Love is a funny thing. I’ve been wondering about the different ways we love people, the way that we have different types of love. And how other people feel about love, and whether it’s similar to my experience.
The three people closest to me are my husband, son, and mother. I love each of them differently, and yet for each of them my heart overflows with love. There are other people I love nearly as much. I have very strong emotions, which for me has always been intensified by having bipolar disorder.
This brings me to something a couple people have talked with me about lately, which is the way medications can blunt your emotions. Initially it’s what made me fight taking medication so bitterly. I didn’t want to lose my strong feelings because I thought in some ways they defined me.
As a teenager, I felt things, but had a very tough time expressing them. I easily expressed anger, but I couldn’t cry. I cried very little during high school. It took a major event for it to happen, and even then, if other people were around I fought it with all my might. Even people I loved.
After taking medication for so many years now, I no longer have blunted emotions. My brain adjusted to the pills and now I feel the full gamut of emotions – from anger to sadness to elation – usually without a problem.
What brought me to this topic was the death of Peter Holm and my trip to Connecticut last weekend. The day he died was a complicated day for me. It began with the possibility of talking to Walt becoming more real, and the emotion around that. Something I’ve waited nearly a decade to do. And then, hours later I found out that Pete had died, and I broke down. It was hard to fathom such a loss. It was so much emotion in one day it overwhelmed me.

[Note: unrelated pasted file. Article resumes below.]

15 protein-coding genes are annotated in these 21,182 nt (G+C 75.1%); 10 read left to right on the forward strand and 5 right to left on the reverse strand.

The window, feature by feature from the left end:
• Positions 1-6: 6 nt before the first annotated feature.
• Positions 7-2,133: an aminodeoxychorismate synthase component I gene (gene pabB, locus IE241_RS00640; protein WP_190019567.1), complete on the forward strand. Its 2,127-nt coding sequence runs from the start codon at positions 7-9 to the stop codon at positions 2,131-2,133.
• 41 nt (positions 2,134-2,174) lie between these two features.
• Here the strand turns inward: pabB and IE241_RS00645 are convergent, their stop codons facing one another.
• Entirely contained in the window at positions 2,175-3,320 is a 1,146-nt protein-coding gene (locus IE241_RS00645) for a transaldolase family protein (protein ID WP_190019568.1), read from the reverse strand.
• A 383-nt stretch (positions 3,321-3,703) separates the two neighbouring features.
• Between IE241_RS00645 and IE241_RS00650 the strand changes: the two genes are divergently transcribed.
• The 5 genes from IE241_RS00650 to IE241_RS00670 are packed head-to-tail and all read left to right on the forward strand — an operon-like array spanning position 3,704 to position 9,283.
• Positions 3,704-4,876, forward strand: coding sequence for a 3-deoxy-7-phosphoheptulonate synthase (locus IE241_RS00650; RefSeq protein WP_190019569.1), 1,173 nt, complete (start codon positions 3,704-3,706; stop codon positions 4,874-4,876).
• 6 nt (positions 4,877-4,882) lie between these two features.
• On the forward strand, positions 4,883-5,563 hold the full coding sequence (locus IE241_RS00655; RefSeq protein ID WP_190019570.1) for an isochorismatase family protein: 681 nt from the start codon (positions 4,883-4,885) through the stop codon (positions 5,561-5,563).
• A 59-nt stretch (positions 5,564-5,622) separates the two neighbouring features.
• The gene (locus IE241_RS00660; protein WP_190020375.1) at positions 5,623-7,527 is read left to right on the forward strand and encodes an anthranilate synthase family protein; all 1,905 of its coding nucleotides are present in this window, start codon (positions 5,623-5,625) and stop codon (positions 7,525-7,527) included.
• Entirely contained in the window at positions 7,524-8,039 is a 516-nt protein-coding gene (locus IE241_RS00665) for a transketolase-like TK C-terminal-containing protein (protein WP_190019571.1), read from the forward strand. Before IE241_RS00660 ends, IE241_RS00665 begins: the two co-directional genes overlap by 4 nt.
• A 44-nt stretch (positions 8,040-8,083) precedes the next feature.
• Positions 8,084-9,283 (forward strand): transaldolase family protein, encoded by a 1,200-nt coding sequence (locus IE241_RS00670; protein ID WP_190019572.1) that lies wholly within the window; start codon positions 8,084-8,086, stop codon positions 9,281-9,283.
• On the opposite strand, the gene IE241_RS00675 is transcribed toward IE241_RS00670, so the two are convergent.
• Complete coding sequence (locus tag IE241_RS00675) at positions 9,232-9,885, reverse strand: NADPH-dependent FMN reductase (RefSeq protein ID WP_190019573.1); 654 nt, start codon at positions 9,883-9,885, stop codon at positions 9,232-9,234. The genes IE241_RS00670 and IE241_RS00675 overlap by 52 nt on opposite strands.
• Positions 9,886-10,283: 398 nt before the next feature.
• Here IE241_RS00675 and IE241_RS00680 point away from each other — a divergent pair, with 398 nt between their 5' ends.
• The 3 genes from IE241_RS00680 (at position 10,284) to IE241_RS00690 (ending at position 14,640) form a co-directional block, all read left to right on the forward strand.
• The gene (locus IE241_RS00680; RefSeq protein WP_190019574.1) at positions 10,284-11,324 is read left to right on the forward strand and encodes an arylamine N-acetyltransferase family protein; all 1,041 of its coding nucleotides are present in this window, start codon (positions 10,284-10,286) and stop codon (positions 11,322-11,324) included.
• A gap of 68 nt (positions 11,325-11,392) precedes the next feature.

In Connecticut, I had time to think about love. How much I loved Pete, and how much I love his wife, Linda, and their kids. I cried in front of all of them. Sobbed and felt such a hole in my heart. In high school, I couldn’t cry with the Holms, even though I wanted to. It would have been so healthy for me to release emotions with them, or my therapist, but I couldn’t. Now I can, and it’s a relief.
Beyond that, another event in Connecticut led me to think about this – seeing my best friend from high school. It was amazing. We spent so much time together as teenagers that when I went a day without seeing him, I’d journal about how odd it was to have not seen him. As of last week we hadn’t seen each other in roughly 14 years. When I saw him at the funeral I had that feeling of my heart swelling with love.
The love of someone you were so close to, and have missed dearly, and are so grateful to see again. It was amazing the way I felt after seeing him. Gratitude and peace. Despite such a terribly sad event, Pete’s funeral, Scott showed up and it was like a gift. It was exactly what I needed at the time. It was a comfort to sit next to him and to talk to him afterward.
So love is interesting. It’s an amazing phenomenon. It can bring me to tears just to think about how much I love people. When I’m feeling like I can’t make it another minute without doing something stupid (e.g., getting high, harming myself, dying), I remember the people I love and it centers me. I have too many people I love and value to let them down. And I won’t let myself down, either.